Peace, 35, lives with three of her seven children at the edge of a polluted beach where plastic bottles and garbage stretch as far as the eye can see. The smell is overpowering. Poor sanitation in this Ghanaian community means neighbours walk over the dump to defecate near the shoreline.
“The children complain and cry that we should move from here, but I can’t,” says Peace, who worries that if they move her 15-year-old son Mau* will stop going to school. “I can’t let that happen. He likes school and I’ve explained to the children that for him, we have to sacrifice and stay around for a while.”
But for Peace and her children, help has arrived that could turn the tide.
A team from SOS Children’s Villages Ghana recently learnt of Peace’s dire living conditions and developed plans to support her. The family strengthening team equips caregivers like Peace with the skills and tools to better care and protect their children, with the hope of reducing the chances of child abandonment.
A decent place to live
Peace has lived in this small one-room house on the shoreline for three years. She already had to send four of her children to stay with relatives, and now lives with her son Mau and her five-year-old twins.
Peace, who dropped out of school at a young age, can only find work as a porter at a nearby fishing harbour, earning about 60 Cedis (10 Euro) per day. Peace leaves the twins with a neighbour when she goes to work. “I want to take the twins to kindergarten, but I haven’t been able to the raise enough money and that’s why they’re still at home. This is one thing I’m working on,” she adds.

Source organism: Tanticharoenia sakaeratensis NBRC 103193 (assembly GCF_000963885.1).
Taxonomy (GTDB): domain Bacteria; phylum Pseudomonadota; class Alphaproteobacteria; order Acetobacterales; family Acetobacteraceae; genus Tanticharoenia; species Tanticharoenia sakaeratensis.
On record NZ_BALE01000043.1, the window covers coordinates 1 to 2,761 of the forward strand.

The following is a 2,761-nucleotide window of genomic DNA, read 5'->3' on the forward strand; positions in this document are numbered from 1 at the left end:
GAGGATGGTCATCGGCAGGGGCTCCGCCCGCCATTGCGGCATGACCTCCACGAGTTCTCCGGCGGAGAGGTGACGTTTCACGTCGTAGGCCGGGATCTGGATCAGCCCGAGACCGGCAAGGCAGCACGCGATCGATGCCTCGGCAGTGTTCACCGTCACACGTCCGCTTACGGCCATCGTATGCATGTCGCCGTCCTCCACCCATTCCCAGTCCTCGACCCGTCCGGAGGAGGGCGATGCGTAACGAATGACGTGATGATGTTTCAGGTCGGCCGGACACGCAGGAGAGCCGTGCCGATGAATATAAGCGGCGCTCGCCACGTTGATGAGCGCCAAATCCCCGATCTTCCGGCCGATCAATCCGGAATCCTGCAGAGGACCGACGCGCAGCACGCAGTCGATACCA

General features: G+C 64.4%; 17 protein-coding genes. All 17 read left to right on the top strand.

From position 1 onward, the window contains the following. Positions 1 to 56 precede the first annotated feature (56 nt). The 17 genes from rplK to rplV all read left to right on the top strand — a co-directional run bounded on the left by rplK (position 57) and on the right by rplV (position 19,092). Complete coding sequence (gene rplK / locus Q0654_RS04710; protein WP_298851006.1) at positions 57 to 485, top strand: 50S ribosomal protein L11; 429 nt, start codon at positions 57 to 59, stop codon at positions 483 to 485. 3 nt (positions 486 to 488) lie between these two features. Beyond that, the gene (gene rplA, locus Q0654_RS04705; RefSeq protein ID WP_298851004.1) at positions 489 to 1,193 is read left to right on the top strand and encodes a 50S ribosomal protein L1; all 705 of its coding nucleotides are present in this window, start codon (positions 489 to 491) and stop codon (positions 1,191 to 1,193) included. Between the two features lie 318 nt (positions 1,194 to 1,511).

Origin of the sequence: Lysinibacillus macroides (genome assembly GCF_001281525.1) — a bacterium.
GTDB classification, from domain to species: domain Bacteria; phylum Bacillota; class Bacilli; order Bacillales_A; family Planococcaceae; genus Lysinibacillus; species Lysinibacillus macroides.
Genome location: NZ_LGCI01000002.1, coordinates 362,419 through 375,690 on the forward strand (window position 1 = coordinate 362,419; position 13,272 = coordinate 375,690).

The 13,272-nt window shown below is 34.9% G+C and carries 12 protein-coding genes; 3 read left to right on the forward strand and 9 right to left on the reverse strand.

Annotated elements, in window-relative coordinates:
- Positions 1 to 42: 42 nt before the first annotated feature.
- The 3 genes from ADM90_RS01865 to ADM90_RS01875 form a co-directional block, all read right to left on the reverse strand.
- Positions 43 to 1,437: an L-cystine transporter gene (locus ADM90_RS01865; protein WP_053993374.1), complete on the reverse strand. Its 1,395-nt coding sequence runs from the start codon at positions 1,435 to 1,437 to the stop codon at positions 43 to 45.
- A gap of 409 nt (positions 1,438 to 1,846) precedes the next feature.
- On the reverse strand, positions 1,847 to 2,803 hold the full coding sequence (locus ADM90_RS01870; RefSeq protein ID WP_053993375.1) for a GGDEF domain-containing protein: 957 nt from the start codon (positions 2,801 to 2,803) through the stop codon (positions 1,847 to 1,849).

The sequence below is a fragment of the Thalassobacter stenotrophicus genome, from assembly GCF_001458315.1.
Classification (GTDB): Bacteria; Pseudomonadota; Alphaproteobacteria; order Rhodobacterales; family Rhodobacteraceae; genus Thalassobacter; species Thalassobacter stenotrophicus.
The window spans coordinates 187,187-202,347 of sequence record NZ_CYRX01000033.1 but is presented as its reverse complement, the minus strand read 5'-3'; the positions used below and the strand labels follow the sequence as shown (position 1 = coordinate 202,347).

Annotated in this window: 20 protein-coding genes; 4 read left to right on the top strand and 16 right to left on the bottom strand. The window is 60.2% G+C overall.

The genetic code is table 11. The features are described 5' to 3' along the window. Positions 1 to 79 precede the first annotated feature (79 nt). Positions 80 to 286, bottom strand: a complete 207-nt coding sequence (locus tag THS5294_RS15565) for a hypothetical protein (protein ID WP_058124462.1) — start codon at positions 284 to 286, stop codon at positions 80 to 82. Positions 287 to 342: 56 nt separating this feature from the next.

Antony Owusu, the SOS family strengthening coordinator, says his first priority is to find Peace and her children a decent place to live and to make sure the children have access to proper nutrition, quality education and healthcare.
The shoreline where Peace and her children live
Peace, like other families supported by SOS, will attend training to gain parenting and entrepreneurship skills, so she is able to properly care for her children and run a business.
“One important practice we impress on caregivers is the art of savings,” explains Mr Owusu. “Peace will be encouraged to join other SOS programme participants in a village savings and loan association, where she can save some money and easily take small loans to meet her various needs. We will walk with her on this journey of recovery.”
Peace is hopeful that working with the family strengthening team will greatly transform her family, and keep her children from the grip of poverty.
*Name changed to protect the privacy of the child.
Help SOS Ghana support Peace and other families
Learn more about our work in Ghana